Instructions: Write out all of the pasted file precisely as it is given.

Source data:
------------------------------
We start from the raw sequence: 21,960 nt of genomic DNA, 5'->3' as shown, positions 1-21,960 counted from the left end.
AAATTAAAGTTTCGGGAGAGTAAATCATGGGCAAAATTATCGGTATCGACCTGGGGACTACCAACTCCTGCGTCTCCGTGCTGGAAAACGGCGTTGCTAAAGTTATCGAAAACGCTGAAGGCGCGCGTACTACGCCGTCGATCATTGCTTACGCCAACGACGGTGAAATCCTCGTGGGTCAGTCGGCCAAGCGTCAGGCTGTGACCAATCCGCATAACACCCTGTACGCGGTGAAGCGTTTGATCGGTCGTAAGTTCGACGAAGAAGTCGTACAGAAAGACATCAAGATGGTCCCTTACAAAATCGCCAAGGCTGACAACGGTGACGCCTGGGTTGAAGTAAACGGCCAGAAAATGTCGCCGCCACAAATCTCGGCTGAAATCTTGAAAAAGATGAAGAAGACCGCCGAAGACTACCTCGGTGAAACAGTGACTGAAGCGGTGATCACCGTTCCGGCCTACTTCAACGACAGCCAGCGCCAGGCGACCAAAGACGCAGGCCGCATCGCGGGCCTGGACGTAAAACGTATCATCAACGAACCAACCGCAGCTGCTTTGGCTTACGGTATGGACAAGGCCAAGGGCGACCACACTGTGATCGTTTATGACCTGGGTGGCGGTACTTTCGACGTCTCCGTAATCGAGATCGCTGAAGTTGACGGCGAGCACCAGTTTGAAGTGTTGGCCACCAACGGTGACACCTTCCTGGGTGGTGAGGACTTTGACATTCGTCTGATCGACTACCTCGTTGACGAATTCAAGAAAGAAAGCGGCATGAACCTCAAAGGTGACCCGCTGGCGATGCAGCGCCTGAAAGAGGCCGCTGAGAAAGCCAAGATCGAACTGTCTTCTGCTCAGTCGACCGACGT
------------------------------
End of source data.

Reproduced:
We start from the raw sequence: 21,960 nt of genomic DNA, 5'->3' as shown, positions 1-21,960 counted from the left end.
AAATTAAAGTTTCGGGAGAGTAAATCATGGGCAAAATTATCGGTATCGACCTGGGGACTACCAACTCCTGCGTCTCCGTGCTGGAAAACGGCGTTGCTAAAGTTATCGAAAACGCTGAAGGCGCGCGTACTACGCCGTCGATCATTGCTTACGCCAACGACGGTGAAATCCTCGTGGGTCAGTCGGCCAAGCGTCAGGCTGTGACCAATCCGCATAACACCCTGTACGCGGTGAAGCGTTTGATCGGTCGTAAGTTCGACGAAGAAGTCGTACAGAAAGACATCAAGATGGTCCCTTACAAAATCGCCAAGGCTGACAACGGTGACGCCTGGGTTGAAGTAAACGGCCAGAAAATGTCGCCGCCACAAATCTCGGCTGAAATCTTGAAAAAGATGAAGAAGACCGCCGAAGACTACCTCGGTGAAACAGTGACTGAAGCGGTGATCACCGTTCCGGCCTACTTCAACGACAGCCAGCGCCAGGCGACCAAAGACGCAGGCCGCATCGCGGGCCTGGACGTAAAACGTATCATCAACGAACCAACCGCAGCTGCTTTGGCTTACGGTATGGACAAGGCCAAGGGCGACCACACTGTGATCGTTTATGACCTGGGTGGCGGTACTTTCGACGTCTCCGTAATCGAGATCGCTGAAGTTGACGGCGAGCACCAGTTTGAAGTGTTGGCCACCAACGGTGACACCTTCCTGGGTGGTGAGGACTTTGACATTCGTCTGATCGACTACCTCGTTGACGAATTCAAGAAAGAAAGCGGCATGAACCTCAAAGGTGACCCGCTGGCGATGCAGCGCCTGAAAGAGGCCGCTGAGAAAGCCAAGATCGAACTGTCTTCTGCTCAGTCGACCGACGT